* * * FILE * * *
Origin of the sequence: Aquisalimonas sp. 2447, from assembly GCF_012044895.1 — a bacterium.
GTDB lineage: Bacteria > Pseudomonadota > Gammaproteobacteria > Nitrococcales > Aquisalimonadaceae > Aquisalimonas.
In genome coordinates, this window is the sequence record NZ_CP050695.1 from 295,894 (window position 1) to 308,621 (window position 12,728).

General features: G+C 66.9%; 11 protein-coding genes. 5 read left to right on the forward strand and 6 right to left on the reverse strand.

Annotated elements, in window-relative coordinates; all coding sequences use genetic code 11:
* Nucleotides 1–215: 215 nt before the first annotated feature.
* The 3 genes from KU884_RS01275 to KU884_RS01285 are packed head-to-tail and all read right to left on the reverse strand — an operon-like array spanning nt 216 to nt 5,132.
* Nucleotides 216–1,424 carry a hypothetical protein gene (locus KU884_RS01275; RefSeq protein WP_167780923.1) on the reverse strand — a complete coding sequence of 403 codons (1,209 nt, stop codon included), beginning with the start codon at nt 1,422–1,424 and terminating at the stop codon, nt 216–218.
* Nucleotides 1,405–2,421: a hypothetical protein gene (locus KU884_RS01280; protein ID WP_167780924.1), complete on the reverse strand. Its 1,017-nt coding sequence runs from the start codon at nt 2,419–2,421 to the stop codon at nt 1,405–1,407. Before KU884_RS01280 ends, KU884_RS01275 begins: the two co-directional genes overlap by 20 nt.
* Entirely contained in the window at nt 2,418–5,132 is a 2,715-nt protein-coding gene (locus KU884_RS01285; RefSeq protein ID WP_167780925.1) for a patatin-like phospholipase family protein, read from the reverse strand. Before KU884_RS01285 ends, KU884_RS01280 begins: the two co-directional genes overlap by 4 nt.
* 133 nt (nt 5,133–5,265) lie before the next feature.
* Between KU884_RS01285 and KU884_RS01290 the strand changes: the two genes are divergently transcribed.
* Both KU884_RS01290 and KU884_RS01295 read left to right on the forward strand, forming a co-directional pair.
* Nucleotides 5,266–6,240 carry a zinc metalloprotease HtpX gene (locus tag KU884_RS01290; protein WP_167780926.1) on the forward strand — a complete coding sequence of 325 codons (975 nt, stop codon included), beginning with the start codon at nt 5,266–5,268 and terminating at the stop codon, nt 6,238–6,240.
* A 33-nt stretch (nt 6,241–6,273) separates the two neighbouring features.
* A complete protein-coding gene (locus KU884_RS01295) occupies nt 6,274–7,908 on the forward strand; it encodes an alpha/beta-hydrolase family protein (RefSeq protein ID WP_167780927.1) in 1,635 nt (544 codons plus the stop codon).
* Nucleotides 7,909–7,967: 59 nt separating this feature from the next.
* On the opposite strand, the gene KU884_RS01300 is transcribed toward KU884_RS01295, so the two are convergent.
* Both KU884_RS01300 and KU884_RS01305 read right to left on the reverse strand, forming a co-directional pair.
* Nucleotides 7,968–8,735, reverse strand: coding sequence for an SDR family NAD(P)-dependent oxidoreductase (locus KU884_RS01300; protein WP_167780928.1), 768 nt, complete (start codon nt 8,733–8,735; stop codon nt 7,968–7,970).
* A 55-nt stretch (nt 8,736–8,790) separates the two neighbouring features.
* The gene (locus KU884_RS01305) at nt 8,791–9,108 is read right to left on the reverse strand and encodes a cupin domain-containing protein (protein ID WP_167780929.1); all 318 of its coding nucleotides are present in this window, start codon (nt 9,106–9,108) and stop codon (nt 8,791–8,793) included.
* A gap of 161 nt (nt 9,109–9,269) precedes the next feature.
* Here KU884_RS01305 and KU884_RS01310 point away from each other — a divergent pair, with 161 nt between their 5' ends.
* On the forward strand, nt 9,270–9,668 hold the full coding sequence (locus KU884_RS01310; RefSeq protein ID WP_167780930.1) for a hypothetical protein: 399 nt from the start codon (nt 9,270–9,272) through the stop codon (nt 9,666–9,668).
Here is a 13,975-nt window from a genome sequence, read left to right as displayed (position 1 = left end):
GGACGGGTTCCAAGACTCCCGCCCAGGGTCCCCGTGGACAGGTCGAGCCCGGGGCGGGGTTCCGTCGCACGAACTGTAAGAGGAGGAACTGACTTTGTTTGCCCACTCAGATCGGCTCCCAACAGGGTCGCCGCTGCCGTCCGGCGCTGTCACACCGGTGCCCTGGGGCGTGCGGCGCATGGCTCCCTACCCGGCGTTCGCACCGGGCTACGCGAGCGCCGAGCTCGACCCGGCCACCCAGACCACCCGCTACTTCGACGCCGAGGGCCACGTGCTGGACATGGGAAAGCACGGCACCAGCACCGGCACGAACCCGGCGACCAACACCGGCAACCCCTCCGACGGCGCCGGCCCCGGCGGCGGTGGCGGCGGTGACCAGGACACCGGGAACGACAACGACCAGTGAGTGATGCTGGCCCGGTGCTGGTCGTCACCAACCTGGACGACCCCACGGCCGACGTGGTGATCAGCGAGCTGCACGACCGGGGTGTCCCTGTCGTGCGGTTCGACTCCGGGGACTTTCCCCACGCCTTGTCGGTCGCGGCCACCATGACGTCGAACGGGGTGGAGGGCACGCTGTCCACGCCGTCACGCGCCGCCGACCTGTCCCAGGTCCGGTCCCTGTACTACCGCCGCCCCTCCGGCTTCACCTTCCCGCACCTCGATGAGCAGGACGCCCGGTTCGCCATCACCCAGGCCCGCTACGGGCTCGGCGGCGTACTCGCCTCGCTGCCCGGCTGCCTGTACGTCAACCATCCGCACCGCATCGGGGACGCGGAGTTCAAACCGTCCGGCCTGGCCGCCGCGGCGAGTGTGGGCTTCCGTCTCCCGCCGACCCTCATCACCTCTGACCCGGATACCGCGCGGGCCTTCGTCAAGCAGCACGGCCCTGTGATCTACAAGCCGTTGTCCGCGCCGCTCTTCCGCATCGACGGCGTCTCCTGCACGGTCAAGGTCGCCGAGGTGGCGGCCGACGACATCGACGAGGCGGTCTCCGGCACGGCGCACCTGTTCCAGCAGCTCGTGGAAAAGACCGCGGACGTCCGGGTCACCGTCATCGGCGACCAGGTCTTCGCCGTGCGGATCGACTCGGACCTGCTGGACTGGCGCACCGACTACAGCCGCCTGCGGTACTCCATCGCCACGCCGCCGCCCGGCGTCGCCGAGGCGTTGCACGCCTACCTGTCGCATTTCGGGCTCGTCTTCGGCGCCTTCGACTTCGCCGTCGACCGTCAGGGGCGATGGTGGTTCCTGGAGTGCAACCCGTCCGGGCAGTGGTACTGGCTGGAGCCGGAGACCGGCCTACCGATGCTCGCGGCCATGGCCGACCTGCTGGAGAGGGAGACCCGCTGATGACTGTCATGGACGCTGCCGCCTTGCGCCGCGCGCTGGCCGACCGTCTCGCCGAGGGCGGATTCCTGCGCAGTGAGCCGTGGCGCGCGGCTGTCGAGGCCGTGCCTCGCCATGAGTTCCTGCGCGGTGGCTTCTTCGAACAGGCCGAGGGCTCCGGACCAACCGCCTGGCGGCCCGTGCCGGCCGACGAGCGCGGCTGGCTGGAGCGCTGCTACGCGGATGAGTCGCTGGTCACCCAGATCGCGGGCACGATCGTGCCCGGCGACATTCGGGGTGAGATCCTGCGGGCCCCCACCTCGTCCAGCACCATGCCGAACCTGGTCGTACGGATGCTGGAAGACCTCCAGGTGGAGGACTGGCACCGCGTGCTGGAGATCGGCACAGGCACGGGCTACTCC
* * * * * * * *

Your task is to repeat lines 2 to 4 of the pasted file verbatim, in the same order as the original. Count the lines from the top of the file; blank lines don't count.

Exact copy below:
GTDB lineage: Bacteria > Pseudomonadota > Gammaproteobacteria > Nitrococcales > Aquisalimonadaceae > Aquisalimonas.
In genome coordinates, this window is the sequence record NZ_CP050695.1 from 295,894 (window position 1) to 308,621 (window position 12,728).

General features: G+C 66.9%; 11 protein-coding genes. 5 read left to right on the forward strand and 6 right to left on the reverse strand.